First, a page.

An article I read today mentioned that the federal government was contemplating releasing the results of the stress tests it is conducting on many of the nation’s financial institutions. Apparently, the government is taking a page from the Sen. Charles Schumer playbook on “How to create a run on a bank.”
Last fall, when the government called the CEOs of the nation’s largest financial institutions into a conference room at the Treasury Department, it asked that all of them take funds from TARP. This was done to avoid creating a situation where the weaker banks — the ones that needed the money most — were identified by the large checks in their hands as they walked out of the building.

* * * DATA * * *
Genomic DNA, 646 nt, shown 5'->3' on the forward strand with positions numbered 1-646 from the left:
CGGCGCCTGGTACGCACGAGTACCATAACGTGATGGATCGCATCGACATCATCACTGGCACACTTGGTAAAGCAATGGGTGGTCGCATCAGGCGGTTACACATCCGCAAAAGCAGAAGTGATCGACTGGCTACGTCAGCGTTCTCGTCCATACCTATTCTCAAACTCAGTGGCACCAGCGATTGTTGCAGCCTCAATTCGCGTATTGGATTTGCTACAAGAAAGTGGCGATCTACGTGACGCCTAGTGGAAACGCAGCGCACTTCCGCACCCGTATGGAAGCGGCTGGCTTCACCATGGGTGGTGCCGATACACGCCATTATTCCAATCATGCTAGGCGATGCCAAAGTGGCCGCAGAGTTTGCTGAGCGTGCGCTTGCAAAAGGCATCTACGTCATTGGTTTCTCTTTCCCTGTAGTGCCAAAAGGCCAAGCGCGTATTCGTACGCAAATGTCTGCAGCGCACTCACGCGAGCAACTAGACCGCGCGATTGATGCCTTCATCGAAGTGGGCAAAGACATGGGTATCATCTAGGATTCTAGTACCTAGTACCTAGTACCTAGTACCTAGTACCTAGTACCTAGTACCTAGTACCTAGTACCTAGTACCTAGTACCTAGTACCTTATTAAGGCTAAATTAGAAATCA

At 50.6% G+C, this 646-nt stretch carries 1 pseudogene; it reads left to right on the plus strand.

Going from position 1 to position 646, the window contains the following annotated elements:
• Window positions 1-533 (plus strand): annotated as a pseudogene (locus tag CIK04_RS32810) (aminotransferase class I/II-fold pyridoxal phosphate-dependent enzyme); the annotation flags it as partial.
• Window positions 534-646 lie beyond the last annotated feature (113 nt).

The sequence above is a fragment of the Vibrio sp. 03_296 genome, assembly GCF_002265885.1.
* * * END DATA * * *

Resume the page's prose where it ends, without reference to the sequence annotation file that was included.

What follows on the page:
It may just be me, but don’t these two policies contradict each other, at least a little? I get that the two policies were created by two different administrations, and that President Obama is all about transparency. In most cases, sunlight is the best disinfectant. I’m all in favor, for example, of the Federal Reserve holding regular press conferences. Doing so would eliminate the market swinging wildly whenever Ben Bernanke engages in small talk at a cocktail reception.
But there is a reason that the FDIC did not start publishing the list of “problem” banks the moment President Obama finished the oath of office. There is still some information that has to remain private.
If the results of the stress test indicate that a financial institution does not have enough capital to weather further economic erosion, then it should be wound down. No more shotgun marriages, no more bailouts. Doing this will avoid having to prop up the institutions that are failing and also avoid inciting panic.
Should a bank choose to release the results of its stress test on its own, fine. But the government should not be in the business of publishing information that could incite a run on an institution.